Netflix’s Marvel shows started a shared universe, though they have all been short lived despite at least one of them being almost completely successful. It all started with Daredevil season one, as Matt Murdock and Foggy Nelson start their journey as lawyers in Hell’s Kitchen, New York. Mere hours after obtaining an office, the long time friends receive their first client in the form of Karen Page.
Almost right off the bat in the first episode we get a taste of the action that this series does so well as Matt prevents a group of goons from kidnapping young women in a container on the docks. Throughout the first season, Matt Murdock wears the prototype suit which consists of a long sleeved top, boots and trousers which feel less like a costume and more like everyday clothing, the thing that stands out, is his mask which is a bandanna that covers the top of his head, down over his eyes. This suit first appeared in Daredevil: The Man Without Fear #4 (1994) which was written by Frank Miller.
Throughout the series we get plenty of twists and turns through the story of Wilson Fisk, who for those of you who are unfamiliar with the name, is none other than one of Marvel’s biggest villains, Kingpin. Fisk’s group of associates shrinks throughout the series, leaving only Fisk and one other associate left to pick up the pieces and continue their dream to ‘save the city’, which isn’t as heroic as it sounds, since their dream city involves plenty of crimes, just more organized under their commands.
The casting for this show is excellent, with every character being memorable from Matt Murdock to Mrs. Cardenas, they each leave and impression on you. I’d love to write a paragraph for each but sadly there’s too much to say and I fear I’ll ramble on and repeat myself so let’s just talk about the hero and the villain of the show.
Charlie Cox portrays Matt Murdock a.k.a Daredevil or in season one specifically, ‘The Devil of Hell’s Kitchen’. Charlie’s performance as the charming, blind, best friend and lawyer, is an exceptional performance. Charlie’s portrayal of a blind individual was recognized by millions of people who watched the show, and Cox was awarded a Helen Keller Achievement Award for his role by the American Foundation for the Blind. Which should give you some idea as to how well he performed in the show. Many even believed that Cox was blind in real life, only to discover that he had actually gone through a sort of ‘blind’ training regime to prepare for the role. I mean, this guy throws himself into his roles and brings out the best of the characters. As The Devil of Hell’s Kitchen, Cox is able to look intimidating, sound threatening and kick ass with his fighting choreography. It really feels to me like they’ve pulled Daredevil from the pages and brought him to life.
As Matt Murdock he is charming and you can really tell the history between himself and his best friend Foggy Nelson (Eldon Henson) as they build their lives together, as well as have the odd fall out and dispute over certain situations. However, the character that tries her best to keep them together is Karen Page (Deborah Ann Woll) who is lovable and yet also a badass in her own right when certain situations arise. Together these three make the perfect team of heroes and they often don’t realize it.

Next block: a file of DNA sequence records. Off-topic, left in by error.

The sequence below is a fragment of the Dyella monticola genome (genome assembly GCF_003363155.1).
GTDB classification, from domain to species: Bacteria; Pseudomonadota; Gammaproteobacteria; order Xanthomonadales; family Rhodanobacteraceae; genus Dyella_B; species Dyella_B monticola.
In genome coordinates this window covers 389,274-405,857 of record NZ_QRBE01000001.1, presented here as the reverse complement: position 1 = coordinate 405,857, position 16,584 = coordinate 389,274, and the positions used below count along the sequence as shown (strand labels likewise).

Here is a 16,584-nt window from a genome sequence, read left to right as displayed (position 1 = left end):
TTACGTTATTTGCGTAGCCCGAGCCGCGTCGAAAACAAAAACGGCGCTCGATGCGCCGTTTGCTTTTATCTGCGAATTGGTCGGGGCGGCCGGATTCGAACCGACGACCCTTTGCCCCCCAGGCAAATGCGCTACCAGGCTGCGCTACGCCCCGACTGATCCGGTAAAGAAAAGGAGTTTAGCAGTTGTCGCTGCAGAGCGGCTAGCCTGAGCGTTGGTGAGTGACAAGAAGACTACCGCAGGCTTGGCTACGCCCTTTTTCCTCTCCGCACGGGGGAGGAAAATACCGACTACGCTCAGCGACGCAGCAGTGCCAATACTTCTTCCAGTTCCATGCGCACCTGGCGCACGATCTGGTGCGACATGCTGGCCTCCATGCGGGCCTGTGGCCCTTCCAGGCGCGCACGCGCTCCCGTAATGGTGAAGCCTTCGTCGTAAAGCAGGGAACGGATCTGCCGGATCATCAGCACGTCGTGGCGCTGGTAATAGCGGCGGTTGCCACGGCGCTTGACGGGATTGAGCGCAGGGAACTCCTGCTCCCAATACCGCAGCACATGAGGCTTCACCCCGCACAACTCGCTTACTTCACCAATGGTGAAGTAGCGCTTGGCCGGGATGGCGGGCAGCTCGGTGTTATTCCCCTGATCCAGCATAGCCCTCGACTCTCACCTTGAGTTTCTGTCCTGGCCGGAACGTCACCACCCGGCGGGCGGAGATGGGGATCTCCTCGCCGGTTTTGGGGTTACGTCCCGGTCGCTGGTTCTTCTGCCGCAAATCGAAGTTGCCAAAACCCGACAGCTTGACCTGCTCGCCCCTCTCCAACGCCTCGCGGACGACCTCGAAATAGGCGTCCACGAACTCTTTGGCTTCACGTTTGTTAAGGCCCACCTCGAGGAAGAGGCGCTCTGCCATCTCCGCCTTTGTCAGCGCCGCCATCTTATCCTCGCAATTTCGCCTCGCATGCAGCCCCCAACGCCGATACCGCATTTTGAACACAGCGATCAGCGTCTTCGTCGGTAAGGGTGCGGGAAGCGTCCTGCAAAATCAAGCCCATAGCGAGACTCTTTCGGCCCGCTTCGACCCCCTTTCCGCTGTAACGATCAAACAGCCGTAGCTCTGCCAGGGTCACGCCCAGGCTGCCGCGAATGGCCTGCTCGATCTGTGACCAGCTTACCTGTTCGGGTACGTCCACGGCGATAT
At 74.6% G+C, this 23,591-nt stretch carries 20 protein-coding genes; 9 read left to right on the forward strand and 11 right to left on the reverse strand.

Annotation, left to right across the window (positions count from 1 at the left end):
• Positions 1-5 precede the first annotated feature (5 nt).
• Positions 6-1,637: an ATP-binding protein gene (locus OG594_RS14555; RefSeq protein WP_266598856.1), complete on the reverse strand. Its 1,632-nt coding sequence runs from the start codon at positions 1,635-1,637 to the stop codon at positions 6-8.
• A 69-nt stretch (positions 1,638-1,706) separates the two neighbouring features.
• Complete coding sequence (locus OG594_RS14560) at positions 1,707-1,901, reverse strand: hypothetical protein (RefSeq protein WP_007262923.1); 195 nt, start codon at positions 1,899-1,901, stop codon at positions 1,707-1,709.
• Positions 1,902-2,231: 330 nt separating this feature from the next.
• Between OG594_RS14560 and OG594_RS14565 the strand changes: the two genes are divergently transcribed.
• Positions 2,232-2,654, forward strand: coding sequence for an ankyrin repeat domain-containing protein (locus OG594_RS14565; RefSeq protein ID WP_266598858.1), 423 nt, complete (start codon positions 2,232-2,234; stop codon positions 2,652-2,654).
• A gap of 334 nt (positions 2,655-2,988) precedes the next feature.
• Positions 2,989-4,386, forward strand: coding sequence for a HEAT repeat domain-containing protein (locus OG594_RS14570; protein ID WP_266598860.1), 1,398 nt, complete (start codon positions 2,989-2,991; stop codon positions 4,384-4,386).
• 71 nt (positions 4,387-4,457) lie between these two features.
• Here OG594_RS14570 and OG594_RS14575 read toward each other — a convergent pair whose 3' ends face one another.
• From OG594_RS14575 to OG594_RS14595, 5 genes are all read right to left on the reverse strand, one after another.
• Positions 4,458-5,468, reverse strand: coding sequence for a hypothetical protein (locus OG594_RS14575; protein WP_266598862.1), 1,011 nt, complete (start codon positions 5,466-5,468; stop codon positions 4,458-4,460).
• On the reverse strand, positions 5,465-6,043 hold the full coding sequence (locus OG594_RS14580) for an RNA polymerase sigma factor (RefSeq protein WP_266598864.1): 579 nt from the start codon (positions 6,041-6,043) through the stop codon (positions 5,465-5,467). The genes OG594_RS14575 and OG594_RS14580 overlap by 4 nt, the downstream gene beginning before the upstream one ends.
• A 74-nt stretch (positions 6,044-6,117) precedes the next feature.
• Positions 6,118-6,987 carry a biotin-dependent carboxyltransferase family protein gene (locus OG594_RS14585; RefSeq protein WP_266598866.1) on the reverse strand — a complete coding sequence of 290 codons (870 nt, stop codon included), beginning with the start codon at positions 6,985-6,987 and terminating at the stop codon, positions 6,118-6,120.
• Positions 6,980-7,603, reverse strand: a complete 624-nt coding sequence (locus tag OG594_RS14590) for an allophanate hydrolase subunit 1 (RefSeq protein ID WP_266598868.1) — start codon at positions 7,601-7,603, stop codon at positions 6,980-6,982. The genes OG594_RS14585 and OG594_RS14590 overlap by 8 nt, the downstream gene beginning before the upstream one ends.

So who could oppose such a badass character like Matt Murdock…well, that’s where Vincent D’Onofrio steps in to portray one of the most intimidating yet sympathetic villains I have seen on TV. A man with such anger, emotion and such a troubled past, that sometimes you can’t help but feel sorry for him, while at the same time be terrified of what he’ll do next. He’s brutish, scary, and yet he has a somewhat soft voice when talking to characters he likes such as Wesley, his closest friend (portrayed by Toby Leonard Moore), or Vanessa, the love of his life (portrayed by Ayelet Zura). However, just because his voice is soft, you know that if something goes wrong there is a deeper gruff voice that comes booming out of him like a roar of emotion in an explosion of violence. It’s easy to see why people are so frightened of him, and it’s not just his brutish strength. Fisk is cunning, with plans and contingencies in place for almost any situation. If something goes sideways, then he doesn’t panic, because he’s prepared for it. It’s brilliant to see his effect on the city and it’s people, including those who think they’re badass crime bosses, when really they’re nothing more than puppets for Fisk.
Overall the production of this show is excellent from writing, to pacing, editing, and casting, the show exceeds what I originally expected when I first heard they were making a Daredevil TV series, and it quickly became one of my favourite shows of all time, though sadly, like all the Netflix shows, it was short lived with only 3 seasons. I hope that Cox and probably the rest of the main cast of characters get to portray their roles once again in the future because they are all exceptionally brilliant at bringing these characters from the pages of the comics to the big screen.